My College Essay

Hey guys! Sooooo I applied to college last weekend! YAY! This is my common app essay and I figured since I’ve already submitted it, there’s no harm in sharing it. Let me know what you think:

If “curiosity killed the cat,” as they say, then I have used up most of my nine lives. I have always been a deep ponderer, spending my days locked away, tending to the garden of my thoughts. However, when my mother came to eat lunch with me one day in kindergarten, the puzzled looks and comments from my friends were enough of an incentive for me to open the gates of my mind and emerge. I decided to dig for the truth about my family. “Are you really my mom?” I asked her, looking up into her kind, pale face, and then to my own mocha skin. “Of course I am! You just have a different skin color than me. Your skin is a blend of Mom and Dad’s,” she replied, full of love, empathy, and desire for her daughter to understand. My five year old self was sufficiently satisfied, though I could not yet comprehend how the difference between my mother’s skin and my own would be a point of further intrigue.  

I am biracial, and I love it. My biological mother is white and Puerto Rican, and my biological father is Nigerian. However, my identity not just black and white. My parents got divorced when I was about seven. My father left for good. My mother started dating another man. He was tall and kind, with blonde hair and blue eyes. My brothers and I fell in love with him immediately. He went on to marry my mother, raise us, and legally adopt us. This not only made me adopted on one side, it made it so that both of my parents were “white.” You can imagine the attention we draw as a family. The assumption that I am fully adopted, whether from a different country or simply from different people, plagues me everyday. We once had a man chase our whole family to our car, waving us down, wanting to know “Where did you get your kids?” Comical, yes. Troubling, somewhat. This change in my life, while amazing and beautiful, became a large part of my identity. A part I could not ignore. Everyone I met was in a daze of slightly uncomfortable confusion. Common questions included:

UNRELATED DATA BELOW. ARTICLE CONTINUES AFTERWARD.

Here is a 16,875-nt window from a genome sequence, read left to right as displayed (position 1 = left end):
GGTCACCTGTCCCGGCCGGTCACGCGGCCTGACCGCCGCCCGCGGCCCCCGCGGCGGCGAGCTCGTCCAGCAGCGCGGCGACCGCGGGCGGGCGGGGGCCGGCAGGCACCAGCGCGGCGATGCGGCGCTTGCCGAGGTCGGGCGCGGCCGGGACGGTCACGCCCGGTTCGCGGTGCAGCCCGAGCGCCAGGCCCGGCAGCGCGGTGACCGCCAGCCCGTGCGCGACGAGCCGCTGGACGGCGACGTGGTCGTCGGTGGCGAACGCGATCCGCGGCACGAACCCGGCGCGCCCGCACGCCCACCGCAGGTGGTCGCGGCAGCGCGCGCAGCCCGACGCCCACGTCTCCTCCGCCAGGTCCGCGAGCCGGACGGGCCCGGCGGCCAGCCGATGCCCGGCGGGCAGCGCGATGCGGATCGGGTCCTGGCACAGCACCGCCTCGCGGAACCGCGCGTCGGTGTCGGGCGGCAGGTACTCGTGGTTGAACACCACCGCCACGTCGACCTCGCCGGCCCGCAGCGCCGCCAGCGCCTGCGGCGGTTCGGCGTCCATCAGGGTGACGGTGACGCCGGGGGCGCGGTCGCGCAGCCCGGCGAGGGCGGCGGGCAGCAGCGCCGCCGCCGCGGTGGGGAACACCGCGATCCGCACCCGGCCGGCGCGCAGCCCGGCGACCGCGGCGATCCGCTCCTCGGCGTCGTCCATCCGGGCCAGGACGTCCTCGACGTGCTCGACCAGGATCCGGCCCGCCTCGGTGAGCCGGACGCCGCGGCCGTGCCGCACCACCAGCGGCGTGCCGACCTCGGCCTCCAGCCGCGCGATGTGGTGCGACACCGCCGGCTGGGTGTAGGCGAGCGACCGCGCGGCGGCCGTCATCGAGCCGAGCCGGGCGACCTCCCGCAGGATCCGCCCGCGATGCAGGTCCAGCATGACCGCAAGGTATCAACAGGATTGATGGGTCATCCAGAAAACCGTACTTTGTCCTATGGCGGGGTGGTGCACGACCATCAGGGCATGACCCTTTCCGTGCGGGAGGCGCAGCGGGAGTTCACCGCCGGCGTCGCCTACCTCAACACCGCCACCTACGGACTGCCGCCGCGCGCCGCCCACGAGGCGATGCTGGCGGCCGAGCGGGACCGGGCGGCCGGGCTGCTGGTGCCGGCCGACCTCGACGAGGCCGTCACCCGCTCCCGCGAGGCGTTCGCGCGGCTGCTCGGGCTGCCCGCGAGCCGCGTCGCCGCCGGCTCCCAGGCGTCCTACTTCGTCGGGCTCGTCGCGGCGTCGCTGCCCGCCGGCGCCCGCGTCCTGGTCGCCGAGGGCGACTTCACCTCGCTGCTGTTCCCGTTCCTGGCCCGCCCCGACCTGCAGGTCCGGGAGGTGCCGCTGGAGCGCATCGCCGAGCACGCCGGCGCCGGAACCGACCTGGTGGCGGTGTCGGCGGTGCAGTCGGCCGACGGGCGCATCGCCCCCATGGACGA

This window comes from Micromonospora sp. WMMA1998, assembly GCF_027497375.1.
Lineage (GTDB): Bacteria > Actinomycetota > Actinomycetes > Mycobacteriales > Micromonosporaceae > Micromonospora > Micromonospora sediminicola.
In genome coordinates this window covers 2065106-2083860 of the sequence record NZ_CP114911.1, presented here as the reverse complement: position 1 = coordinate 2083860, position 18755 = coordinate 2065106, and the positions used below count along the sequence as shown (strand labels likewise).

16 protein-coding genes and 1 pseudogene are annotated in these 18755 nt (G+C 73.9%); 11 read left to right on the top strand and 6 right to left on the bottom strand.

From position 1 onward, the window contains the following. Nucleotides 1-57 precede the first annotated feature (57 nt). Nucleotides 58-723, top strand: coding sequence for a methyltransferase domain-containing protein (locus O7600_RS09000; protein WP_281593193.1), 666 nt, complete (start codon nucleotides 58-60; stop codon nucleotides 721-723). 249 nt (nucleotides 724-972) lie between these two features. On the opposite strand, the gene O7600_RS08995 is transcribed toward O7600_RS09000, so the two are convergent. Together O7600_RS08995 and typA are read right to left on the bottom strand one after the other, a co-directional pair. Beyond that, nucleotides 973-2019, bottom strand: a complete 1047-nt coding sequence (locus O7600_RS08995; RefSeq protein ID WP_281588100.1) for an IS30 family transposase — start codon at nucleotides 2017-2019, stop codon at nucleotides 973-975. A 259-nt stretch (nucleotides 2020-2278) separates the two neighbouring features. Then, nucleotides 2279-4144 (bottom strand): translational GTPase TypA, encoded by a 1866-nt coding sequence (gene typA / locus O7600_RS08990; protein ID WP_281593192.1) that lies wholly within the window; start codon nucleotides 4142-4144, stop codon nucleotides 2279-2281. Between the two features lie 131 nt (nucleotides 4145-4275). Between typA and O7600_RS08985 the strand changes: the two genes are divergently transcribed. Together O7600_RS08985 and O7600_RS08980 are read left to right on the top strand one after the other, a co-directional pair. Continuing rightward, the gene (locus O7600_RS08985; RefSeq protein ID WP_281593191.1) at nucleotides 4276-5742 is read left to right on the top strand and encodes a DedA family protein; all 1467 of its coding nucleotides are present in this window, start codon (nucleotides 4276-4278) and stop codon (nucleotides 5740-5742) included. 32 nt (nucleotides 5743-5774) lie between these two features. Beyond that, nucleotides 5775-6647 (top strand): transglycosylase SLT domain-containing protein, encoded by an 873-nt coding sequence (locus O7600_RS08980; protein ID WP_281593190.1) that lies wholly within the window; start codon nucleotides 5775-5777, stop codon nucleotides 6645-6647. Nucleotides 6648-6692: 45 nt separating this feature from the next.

“How are your parents white, exactly?”

“Oh, so you’re adopted? From where?”

and my personal favorite, “Soooo, you’re black, right?”

As if being biracial was not complicated enough, I am tasked with explaining why my parents are not. But I believe that perspective is everything, especially when looking upon your own life. Instead of taking offense to the reactions my family warnered, I decide to use my situation as a way to further tend to the curiosity that flowers in my mind. I explored those questions I had as a child. Why was my youngest brother more like his adopted father than his biological father? Was Nurture winning over Nature? How were other people’s perception of our family interrupted by race? Do we see what we want to see, rather than what is simply reality?

Our family is a statement on race and adoption in America. And I, myself, am an example of the diversity that exists in America today. It is hard sometimes, but it also has provided me with a resiliency. I maintain an open mind to the unconventional and the beautiful differences in the world. You have to, when you have a background as varied and complex as mine. My experiences have increased my intellectual curiosity. I thirst for knowledge; knowledge of perception and prejudice, nature and nurture. Knowledge of how I can make change and influence how we perceive our world. I am adopted, I am biracial, and I will continue to search for answers to those questions stemmed from my mind as a child, in the end, plucking those sweet flowers of understanding.


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